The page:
Moisture infiltration, in the form of rain or groundwater, has been an issue in the Mansion cellar since Washington’s time. Washington designed a system of underfloor drains to manage moisture from rain and groundwater that worked well into the modern era until necessary structural reinforcements to the Mansion’s framing in the late 19th and early 20th century obstructed portions of the system. The revitalization work will create new underfloor drains to carry away any water that may permeate through the foundation walls.

Detail view of one 18th-century drain cutting through an even earlier 18th-century drain. The drains were exposed during archaeological excavations in the Cellar Passage. The earlier drain curves to form a corner roughly outlining the northeast corner of the early house. The excavations exposed several drainage systems and early foundation walls. (MVLA)

This floorplan of the Mansion's cellar was drawn by Washington in 1774. (MVLA)

Why do you need to repair the Mansion’s framing?

Traditional timber framing features an integrated system of horizontal elements (sills, girders, joists, and plates), vertical elements (wall studs and posts), and diagonal braces. These elements lock together to create a rigid structure that resists lateral forces.

By the late 19th century, moisture and termites had damaged a number of these elements at the first-floor level. Localized repairs resolved the immediate problems but inadvertently impacted the integrity of the original structural system, requiring other elements of the structure – exterior sheathing boards, interior lath and plaster – to provide lateral resistance. Replacing non-original floor joists and sills and reconstituting the joinery between elements will enable the structure to again function as intended by 18th-century carpenters.

View of the 1932 installation of a copper termite shield above the Mansion foundation, with framing visible above the copper. Over the years, localized repairs, such as termite shields, resolved immediate problems but inadvertently impacted the integrity of the original structural system. (MVLA)

And masonry?

The brick and stone foundation walls and chimney bases in the cellar provide the strong underpinning upon which the Mansion stands. As with the framing, some necessary interventions, completed with modern materials, have proven to be unsympathetic to the original fabric of the house, slowly causing unintended damage. Masonry repairs will include:

1. Replacing modern “Portland cement” with a soft, lime mortar, like that used in the original construction. Masonry is comprised of brick or stone blocks held together by a binder called mortar. The brick and stone used during the 18th century were soft, and they required a soft mortar. The reason for this is when moisture infiltrates a masonry wall, it will eat away at the softest part, ideally the mortar, which can be replaced much more easily than brick or stone. The moisture in the Mansion cellar wore away the soft mortar (as it should have), but when repairs were made, instead of using soft mortar, hard mortar containing water-resistant “Portland cement” was used. This hard mortar was the standard type used for all construction during the 19th and 20th centuries, and so it was also commonly used to repair historic houses. It has unfortunately proved to be far too hard for the soft brick and stone of 18th-century buildings. Its water-resistant properties have forced moisture into the brick and stone, exacerbating degradation of these materials.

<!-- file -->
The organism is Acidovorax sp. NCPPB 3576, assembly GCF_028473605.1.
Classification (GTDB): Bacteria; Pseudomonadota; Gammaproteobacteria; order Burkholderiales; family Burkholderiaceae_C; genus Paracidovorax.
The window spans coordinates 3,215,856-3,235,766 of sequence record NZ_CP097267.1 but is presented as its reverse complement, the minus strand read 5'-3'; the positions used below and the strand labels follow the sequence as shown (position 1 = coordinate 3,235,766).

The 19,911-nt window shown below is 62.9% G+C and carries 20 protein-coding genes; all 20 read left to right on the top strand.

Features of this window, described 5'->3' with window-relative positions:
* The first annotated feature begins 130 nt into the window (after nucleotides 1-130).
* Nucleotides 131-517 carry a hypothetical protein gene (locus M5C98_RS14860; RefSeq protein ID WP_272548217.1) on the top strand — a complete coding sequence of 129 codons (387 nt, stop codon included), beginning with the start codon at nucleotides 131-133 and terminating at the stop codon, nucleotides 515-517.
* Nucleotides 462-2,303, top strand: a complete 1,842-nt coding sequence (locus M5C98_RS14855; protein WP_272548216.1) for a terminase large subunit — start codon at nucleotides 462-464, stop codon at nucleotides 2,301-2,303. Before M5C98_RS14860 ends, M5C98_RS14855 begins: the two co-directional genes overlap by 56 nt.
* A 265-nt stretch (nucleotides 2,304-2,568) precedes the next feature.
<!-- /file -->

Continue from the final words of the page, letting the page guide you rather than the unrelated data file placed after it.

2. Replacing later brick piers. As the Mansion’s first-floor framing aged, it began to sag, a situation worsened by multiple generations of repairs. To shore up the sagging timbers, more than 30 brick piers were added in the cellar in the 19th and 20th centuries, significantly altering the appearance of the spaces. Once the framing and masonry repairs have been completed, most of these piers will no longer be needed and will be removed. Those that are still needed will be replaced by less conspicuous supports, bringing the cellar closer to its 1799 appearance.

This digital rendering depicts the cellar in its current state. The 19th- and 20th-century brick piers, most of which will be removed, appear in white. (MVLA)

This "after" shot shows what the cellar will look like once framing and masonry repairs are completed and several non-original brick piers are removed—bringing the cellar closer to its 1799 appearance. (MVLA)

How long will it take?

This multi-stage project will require at least three years to complete.

What was the first phase of this project?

The project began in early 2023 with an expansion of the existing underground utility bunker located north of the Mansion. Over a period of six months, this bunker was enlarged by 65 percent to house the mechanical components of the new HVAC system.

As is standard before any major construction project at Mount Vernon, the Archaeology team had previously excavated this area in search of archaeological features and evidence of past human activities. Discoveries from this excavation, which took place in 2022, included pre-Colombian projectile points (arrowheads and spear points); a variety of 18th-century English, German, and American ceramic table wares; two “large cent” coins bearing dates of 1798 and 1817; and objects associated with decades of tourism to Mount Vernon.

Learn More About the North Grove Excavation


Archaeological excavations will continue throughout the project, preceding any work that involves breaking ground. The Archaeology team is currently excavating portions of the Mansion's cellar.

Below, take an inside look at the first phase of the Mansion Revitalization Project—from archaeological excavation to the completion of the new underground bunker.

How can we keep up with this project as it proceeds?

To learn about the work being done (and any exciting discoveries along the way), visit our In-Depth Look webpage.

We will also be posting regular video updates, which can be seen below!

An In-Depth Look

As Mount Vernon's Mansion Revitalization Project proceeds into 2026, take a deep dive into the various aspects—and unexpected discoveries—of this landmark preservation project.

Learn more